Riots In France Don't Mean Le Pen Has The Election


The recent riots throughout France against police brutality have painted a spectacular and grotesque picture of a country coming apart at the seams: the Presidential election threatens to put the final nail in the coffin of liberal democracy while the specter of terrorist attacks looms large, hiding around every Baroque corner.

If you’re watching Vice News or scrolling a bit esoterically through the Facebook ether it certainly must seem as though France is on the brink of a breakdown, and should you be particularly inclined to subscribe to the Daily Mail/Express/Breitbart/Fox News zeitgeist, the End of the World as We Know It is not far away. To be fair, it does all seem to be barrelling towards an inevitable showdown of somewhat apocalyptic proportions, and if you had never seen this side of France before it is probably quite a shock.

However, these things are neither new to French politics and society, nor are they any indication of a systemic failure of the State to control its institutions. Indeed, for those who have spent time watching France, protests, riots, the threat of the extreme right and a particularly skewed version of Islam in the country are very much part and parcel of contemporary France.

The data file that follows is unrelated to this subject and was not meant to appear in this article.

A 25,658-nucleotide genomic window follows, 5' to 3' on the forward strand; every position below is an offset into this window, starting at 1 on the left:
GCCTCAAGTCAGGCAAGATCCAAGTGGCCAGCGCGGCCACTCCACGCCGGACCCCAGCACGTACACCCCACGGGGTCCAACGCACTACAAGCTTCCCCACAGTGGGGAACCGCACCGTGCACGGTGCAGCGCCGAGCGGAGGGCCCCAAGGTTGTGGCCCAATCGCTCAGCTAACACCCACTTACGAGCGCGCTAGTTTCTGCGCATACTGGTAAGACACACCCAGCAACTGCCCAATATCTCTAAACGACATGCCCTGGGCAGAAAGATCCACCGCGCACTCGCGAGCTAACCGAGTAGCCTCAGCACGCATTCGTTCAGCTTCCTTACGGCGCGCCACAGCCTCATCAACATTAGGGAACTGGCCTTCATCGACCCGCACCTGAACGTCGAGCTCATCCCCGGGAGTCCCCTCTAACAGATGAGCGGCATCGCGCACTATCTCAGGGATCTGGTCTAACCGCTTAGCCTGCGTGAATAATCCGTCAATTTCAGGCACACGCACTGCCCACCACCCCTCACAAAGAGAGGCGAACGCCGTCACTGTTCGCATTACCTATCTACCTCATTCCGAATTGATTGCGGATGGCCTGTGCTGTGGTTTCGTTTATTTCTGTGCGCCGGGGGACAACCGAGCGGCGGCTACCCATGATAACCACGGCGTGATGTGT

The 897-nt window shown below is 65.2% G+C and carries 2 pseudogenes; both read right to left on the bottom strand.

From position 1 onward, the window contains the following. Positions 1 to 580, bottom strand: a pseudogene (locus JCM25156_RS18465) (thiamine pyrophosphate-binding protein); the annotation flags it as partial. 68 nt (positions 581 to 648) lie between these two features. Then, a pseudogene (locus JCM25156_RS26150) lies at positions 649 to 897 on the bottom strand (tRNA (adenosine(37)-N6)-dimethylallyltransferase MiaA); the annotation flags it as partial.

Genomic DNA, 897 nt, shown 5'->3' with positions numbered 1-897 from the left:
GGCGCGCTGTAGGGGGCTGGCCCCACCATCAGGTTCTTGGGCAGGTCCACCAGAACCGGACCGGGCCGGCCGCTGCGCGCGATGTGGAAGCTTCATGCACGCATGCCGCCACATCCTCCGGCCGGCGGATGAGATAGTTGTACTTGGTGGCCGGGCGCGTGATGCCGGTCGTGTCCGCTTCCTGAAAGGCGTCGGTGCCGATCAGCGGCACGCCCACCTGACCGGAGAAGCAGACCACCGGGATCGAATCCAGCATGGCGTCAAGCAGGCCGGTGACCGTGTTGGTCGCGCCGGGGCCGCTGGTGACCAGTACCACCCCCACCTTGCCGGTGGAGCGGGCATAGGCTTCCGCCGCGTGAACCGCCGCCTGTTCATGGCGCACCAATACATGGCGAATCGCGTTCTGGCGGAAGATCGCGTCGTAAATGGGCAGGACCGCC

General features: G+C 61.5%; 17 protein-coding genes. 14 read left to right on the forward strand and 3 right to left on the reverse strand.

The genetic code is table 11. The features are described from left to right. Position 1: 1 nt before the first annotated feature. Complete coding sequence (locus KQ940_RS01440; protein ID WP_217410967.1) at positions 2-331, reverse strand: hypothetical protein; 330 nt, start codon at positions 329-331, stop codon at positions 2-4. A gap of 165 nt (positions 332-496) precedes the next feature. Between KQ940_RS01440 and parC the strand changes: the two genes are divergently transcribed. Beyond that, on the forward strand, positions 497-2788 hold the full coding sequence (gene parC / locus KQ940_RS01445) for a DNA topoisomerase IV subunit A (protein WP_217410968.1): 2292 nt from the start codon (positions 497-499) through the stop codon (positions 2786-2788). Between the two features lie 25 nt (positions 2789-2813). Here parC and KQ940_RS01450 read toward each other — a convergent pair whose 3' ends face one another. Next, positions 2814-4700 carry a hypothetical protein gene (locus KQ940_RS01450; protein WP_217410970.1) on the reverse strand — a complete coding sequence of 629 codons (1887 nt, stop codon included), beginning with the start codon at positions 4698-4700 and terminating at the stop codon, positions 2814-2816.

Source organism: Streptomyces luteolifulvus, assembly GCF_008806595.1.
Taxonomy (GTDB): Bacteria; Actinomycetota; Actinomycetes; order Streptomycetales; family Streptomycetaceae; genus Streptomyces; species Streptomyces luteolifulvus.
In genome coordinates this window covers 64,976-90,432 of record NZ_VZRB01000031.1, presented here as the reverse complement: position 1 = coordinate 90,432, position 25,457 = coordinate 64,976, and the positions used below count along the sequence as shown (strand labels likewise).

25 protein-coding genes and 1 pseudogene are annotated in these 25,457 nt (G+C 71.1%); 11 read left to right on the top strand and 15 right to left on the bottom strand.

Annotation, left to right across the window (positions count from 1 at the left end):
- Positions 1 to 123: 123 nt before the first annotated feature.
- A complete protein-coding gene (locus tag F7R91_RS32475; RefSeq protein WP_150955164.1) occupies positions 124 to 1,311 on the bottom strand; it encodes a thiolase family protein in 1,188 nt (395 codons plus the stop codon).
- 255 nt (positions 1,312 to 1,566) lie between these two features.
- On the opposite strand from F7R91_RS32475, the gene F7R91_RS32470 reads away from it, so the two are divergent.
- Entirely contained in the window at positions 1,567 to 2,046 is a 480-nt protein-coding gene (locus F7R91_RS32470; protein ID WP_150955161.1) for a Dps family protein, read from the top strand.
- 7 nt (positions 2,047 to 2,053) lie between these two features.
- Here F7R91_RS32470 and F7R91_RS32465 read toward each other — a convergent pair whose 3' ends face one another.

The philosopher Michel de Certeau once said, “in spite of a persistent fiction, we never write on a blank page but always on one which has already been written on.” The persistent fiction of ‘La Douce France’ as a harbour for artists, bohemians and intellectuals wading through the vulgar throngs of American tourists obscures the rather cruel reality of what France has become: the shrinking myth of what it means to be French, the persistent exclusion and characterization as ‘immigrant’ of a population that is anything but, and the simultaneous presence of an extreme right wing who have consistently tried to fit the country into its image, only to watch what is solid melt into air.


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